This novel is a SF/Fantasy/Paranormal weird story. I hadn’t read anything by Claire North previously. When I checked her out I found she wrote her first novel at age fourteen as Catherine Webb. She has also published under the name Kate Griffin.
I’m not sure why I picked the book up. It isn’t the type of book I usually read. It’s the story of Kepler, a “ghost” who moves from person to person by touch. “Have you been losing time?” The person whom Kepler inhabits remembers nothing of the time Kepler has been using his or her body. Many times he/she asks permission and leaves the borrowed body better off than when he took possession. He is fond of the people he chooses.
The story begins as Kepler is being assassinated and he jumps into the body of his killer. He is one of a group of people who know of the ghosts and are trying to eliminate them. Kepler sets out to discover who is behind this group. He wants to save the ghosts.
Even though it is a strange premise, the book held my attention. North’s characters, the ghosts, are interesting and her descriptions of settings are wonderful.
I enjoyed the story.
Talk about weird concepts — E. A. Smithe is a clone of an author from a previous time who lives in a library and can be checked out like a book. Colette Coldbrook’s father died and her brother was murdered. Before being murdered he passed a book (written by Smithe) to Collete that he believed held a secret. So she checked the Smithe clone out of the library to help her discover the secret. Then she disappeared. Smithe sets out to try to find Colette.
It’s a good mystery/SF story. Devious twists and turns and lots of fun along the way.
Research, Research, Research… Sobczak must have spent years on research for this book. Even though it is fiction, it is loaded with facts about climate change. The novel is SF/speculative fiction and the year of the bad decision was 2043. The author says he may have compressed events a bit, but I’m not so sure he did. Sometimes I feel climate events are moving faster than anyone predicts.
The Center for Meteorological Controls has plans to send tiny nanomirrors into the atmosphere to mitigate global warming by reflecting sunlight to cool the earth. Dr. Warren Randolph has discovered a flaw in the design that could send the world into a short-term ice age and likely kill a large percentage of its ten billion people. Of course, he is ignored. He moves to a farm in a remote area of Montana and gathers his friends around him to try to live out the coming disaster.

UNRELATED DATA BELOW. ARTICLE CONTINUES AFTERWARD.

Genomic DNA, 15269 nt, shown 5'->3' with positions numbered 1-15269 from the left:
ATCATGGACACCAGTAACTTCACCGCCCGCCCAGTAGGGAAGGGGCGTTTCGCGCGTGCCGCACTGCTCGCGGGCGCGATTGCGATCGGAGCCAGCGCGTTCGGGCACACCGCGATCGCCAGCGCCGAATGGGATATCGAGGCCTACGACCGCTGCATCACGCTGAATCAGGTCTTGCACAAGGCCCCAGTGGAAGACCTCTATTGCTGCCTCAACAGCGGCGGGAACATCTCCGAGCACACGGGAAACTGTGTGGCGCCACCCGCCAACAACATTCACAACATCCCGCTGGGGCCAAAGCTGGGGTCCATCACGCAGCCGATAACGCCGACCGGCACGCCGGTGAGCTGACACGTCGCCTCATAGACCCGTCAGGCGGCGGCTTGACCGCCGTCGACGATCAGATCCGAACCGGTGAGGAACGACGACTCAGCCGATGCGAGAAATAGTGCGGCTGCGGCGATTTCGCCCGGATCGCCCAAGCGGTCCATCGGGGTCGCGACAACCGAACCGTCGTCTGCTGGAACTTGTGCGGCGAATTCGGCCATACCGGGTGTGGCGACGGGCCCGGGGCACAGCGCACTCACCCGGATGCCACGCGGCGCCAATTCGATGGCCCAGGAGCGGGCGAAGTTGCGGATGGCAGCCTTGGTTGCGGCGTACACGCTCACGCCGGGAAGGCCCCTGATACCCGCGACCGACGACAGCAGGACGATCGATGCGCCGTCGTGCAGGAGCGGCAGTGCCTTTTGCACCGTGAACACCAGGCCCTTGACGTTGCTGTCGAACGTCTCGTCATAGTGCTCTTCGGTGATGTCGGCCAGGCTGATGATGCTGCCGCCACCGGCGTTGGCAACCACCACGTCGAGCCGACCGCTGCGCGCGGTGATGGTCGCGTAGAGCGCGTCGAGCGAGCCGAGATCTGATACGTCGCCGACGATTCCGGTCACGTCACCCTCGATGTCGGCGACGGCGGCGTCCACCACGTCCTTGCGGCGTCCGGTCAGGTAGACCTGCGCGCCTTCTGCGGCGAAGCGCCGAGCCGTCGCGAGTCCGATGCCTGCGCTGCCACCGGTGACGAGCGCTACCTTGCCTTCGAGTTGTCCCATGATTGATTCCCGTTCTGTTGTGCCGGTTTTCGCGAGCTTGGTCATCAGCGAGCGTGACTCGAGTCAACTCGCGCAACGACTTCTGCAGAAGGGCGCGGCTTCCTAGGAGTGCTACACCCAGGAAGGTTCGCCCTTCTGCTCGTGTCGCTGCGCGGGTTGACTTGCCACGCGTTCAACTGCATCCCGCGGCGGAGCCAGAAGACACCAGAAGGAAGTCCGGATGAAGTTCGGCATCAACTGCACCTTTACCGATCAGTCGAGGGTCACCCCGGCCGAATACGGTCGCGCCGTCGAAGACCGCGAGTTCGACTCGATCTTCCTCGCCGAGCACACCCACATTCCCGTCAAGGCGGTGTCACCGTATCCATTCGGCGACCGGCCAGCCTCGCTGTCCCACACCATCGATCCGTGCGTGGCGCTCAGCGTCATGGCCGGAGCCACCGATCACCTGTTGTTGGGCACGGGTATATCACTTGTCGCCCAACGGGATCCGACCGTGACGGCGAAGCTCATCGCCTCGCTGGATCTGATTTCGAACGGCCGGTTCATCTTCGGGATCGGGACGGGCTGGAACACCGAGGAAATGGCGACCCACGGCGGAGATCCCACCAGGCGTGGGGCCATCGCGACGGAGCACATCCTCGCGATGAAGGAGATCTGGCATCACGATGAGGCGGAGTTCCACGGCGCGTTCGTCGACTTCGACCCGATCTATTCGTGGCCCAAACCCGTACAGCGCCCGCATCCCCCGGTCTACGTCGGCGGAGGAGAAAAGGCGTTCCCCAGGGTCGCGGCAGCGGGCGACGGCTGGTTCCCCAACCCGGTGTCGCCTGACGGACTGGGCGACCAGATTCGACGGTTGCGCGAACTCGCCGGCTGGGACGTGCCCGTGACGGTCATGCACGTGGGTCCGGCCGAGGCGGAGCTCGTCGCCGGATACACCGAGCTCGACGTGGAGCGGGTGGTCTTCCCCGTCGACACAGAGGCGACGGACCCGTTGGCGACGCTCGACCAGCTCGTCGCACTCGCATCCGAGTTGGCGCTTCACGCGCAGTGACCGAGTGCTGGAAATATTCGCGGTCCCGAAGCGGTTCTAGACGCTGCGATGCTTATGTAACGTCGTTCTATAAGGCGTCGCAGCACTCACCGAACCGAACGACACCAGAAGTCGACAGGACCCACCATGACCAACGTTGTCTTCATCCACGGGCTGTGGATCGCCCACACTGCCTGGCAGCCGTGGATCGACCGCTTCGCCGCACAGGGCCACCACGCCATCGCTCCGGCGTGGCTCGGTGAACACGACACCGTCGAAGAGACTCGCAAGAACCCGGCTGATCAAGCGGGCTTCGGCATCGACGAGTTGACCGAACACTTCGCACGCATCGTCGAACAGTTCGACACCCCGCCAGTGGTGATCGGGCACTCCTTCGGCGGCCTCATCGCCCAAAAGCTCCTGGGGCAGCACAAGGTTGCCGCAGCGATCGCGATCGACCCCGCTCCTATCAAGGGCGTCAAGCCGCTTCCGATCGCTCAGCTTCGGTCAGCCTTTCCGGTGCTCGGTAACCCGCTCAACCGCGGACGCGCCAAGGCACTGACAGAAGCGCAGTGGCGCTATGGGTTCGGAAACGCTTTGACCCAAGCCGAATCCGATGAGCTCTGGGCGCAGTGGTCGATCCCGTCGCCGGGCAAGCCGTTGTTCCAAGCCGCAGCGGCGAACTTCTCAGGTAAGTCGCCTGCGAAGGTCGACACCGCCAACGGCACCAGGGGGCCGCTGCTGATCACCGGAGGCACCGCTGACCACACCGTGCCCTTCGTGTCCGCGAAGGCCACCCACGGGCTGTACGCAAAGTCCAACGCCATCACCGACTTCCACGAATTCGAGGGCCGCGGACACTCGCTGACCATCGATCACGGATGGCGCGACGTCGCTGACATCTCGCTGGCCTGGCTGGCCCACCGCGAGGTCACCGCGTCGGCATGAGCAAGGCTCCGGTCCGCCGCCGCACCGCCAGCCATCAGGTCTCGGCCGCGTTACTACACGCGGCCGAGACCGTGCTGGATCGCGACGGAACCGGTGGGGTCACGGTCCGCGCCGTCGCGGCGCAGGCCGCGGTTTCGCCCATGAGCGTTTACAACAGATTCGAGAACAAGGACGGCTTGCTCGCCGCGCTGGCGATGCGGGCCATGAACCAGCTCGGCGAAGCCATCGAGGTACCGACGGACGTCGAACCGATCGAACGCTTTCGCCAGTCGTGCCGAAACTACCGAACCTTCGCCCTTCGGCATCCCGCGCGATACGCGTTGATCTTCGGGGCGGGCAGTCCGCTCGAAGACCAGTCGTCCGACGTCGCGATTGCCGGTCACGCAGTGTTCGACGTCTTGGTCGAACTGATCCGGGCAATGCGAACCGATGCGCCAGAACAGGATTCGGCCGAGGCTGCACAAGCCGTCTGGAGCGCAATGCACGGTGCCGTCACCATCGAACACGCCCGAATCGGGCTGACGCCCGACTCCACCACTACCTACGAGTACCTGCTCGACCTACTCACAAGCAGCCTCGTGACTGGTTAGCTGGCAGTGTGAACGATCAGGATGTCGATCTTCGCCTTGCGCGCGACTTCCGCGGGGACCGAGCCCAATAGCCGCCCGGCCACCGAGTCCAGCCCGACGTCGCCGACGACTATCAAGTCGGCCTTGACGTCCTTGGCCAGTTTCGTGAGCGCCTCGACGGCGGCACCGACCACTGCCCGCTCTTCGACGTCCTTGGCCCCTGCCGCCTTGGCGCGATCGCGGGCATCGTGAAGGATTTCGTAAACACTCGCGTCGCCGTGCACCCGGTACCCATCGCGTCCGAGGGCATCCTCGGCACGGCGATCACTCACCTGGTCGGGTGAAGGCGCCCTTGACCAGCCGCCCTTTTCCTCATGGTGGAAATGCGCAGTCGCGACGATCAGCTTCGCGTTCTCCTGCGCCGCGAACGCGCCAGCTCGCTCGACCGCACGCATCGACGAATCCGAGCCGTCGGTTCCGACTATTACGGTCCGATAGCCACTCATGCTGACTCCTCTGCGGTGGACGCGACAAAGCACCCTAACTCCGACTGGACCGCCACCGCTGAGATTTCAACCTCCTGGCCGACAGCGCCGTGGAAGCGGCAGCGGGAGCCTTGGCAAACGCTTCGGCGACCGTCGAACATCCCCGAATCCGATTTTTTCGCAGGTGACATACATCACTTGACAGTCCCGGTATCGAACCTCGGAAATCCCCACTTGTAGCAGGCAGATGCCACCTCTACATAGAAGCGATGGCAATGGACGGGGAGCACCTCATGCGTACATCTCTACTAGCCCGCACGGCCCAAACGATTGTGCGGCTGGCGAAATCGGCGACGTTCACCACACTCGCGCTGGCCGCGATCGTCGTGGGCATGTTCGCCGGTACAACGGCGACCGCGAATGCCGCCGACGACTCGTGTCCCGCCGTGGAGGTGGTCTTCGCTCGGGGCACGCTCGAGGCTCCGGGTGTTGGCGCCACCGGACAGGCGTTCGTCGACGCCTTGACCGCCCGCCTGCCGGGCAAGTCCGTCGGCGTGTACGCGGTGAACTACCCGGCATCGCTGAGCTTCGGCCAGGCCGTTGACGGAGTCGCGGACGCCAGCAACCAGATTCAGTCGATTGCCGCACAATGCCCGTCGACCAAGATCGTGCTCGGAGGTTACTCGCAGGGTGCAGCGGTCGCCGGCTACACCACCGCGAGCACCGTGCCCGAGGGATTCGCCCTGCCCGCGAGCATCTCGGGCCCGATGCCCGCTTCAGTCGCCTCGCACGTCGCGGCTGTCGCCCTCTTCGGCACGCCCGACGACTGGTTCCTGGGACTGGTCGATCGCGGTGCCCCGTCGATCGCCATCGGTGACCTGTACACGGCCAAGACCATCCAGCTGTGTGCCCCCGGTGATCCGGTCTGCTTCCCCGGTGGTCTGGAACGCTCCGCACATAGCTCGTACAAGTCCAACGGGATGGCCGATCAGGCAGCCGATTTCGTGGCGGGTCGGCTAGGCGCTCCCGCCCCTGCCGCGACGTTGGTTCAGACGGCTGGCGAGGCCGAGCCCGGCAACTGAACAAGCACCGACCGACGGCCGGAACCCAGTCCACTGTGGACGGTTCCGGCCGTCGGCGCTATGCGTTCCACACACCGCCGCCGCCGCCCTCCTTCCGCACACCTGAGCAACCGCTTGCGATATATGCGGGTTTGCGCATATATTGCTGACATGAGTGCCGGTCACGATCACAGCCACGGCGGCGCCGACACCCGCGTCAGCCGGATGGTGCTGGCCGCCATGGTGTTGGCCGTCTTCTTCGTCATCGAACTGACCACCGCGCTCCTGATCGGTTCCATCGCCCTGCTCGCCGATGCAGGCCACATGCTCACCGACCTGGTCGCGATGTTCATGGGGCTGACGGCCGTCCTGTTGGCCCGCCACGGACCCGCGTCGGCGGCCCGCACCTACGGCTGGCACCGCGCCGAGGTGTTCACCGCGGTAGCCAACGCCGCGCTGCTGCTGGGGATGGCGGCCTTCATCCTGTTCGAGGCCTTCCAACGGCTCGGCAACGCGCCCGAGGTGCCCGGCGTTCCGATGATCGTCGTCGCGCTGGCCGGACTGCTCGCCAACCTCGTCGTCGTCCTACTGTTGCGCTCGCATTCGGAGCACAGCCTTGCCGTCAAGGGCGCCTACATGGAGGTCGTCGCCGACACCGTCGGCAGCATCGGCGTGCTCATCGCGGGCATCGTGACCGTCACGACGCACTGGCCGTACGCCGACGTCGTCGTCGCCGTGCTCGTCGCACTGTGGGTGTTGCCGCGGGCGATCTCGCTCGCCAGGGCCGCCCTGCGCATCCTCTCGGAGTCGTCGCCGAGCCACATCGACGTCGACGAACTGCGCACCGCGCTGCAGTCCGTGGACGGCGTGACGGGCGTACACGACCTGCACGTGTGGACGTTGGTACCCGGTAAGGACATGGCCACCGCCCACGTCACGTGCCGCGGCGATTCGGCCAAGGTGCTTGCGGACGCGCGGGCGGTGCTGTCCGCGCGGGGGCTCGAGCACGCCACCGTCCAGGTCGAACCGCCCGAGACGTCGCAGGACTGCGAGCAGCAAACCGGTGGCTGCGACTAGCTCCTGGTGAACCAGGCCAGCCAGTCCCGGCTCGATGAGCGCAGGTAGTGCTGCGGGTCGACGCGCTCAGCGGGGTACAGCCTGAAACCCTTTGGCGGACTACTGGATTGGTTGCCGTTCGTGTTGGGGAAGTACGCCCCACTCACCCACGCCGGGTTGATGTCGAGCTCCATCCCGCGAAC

It’s a good story along with much information about our planet and the consequences of climate change.
Nothing I enjoy more than a good science fiction novel. I’ve been reading SF since I was about ten. There are many subgenres of SF. Almost as many as there are genres and subgenres of fiction. I’m not into the war games or monsters type of SF. My favorite is “hard science fiction,” based on scientific accuracy and technical detail. I also like the category called “soft science fiction,” which explores the social sciences. This book probably falls mostly into the “soft” genre, but it also includes hard SF (space folds and gravitational anomalies, etc.).
Dark Orbit tells a tale about finding a new “habitable” planet where people are living underground who cannot see. If we are missing one of our senses do we develop others? Does our hearing become sharper? Are there senses we don’t know about or use that can develop in the absence of sight?
The book also shows us different cultures and how people tend to categorize others and react to those differences.
It’s a great read. Gilman is a creative and talented author.
Larry Niven is one of my all-time favorite science fiction authors and Gregory Benford is not far behind. Shipstar is hard SF based on science and technology pushed beyond our imaginations, but not beyond Niven’s and Benford’s. An Earth starship visits a huge bowl in space, powered across the galaxy by a star, filled with multiple forms of alien intelligent life. We are not only entertained by the humans’ reactions to this wonder, but we are exposed to aliens point of view trying to figure out what these strange primates are all about.
This is the second of a two volume saga. You can read it alone but will understand much more if you read the first volume, Bowl of Heaven, first.
I stayed up ‘til 4AM a couple of nights ago reading a SF book – The Silent History by Eli Horowitz, Matthew Derby, and Kevin Moffett. This is soft or social SF. I found the book fascinating for several reasons. One is the fact that it is a collaboration between three authors. Something that caught my attention was that the story was originally written as an iPhone app. Another reason is that they wrote in first person, but each chapter is from a different character’s point of view. You don’t see many books written multiple first person.
An interesting point is that these characters may show up in only one or two chapters or they may continue to appear throughout the book. This made the story a bit difficult to follow when I started reading. I kept thinking, “Did I see this person before?” But that didn’t last when I got into the story.
The plot: Children are born without language capability. It turns out to be a virus and more and more children are born with this condition.
I could get into the story and the characters’ reactions. I could tell you how it relates to the way people today respond to anyone who is “different.” I could tell you how the story progresses. Instead, I’ll let you read this very absorbing story.
I discovered a new hilarious author this week – Rob Reid. It appears that Year Zero is his first novel, but not his first book. The SF novel pokes fun at our entertainment world, copyright system, and “Fame” when aliens arrive on Earth to try to settle a debt incurred by the whole universe copying our music. Delightfully original and funny!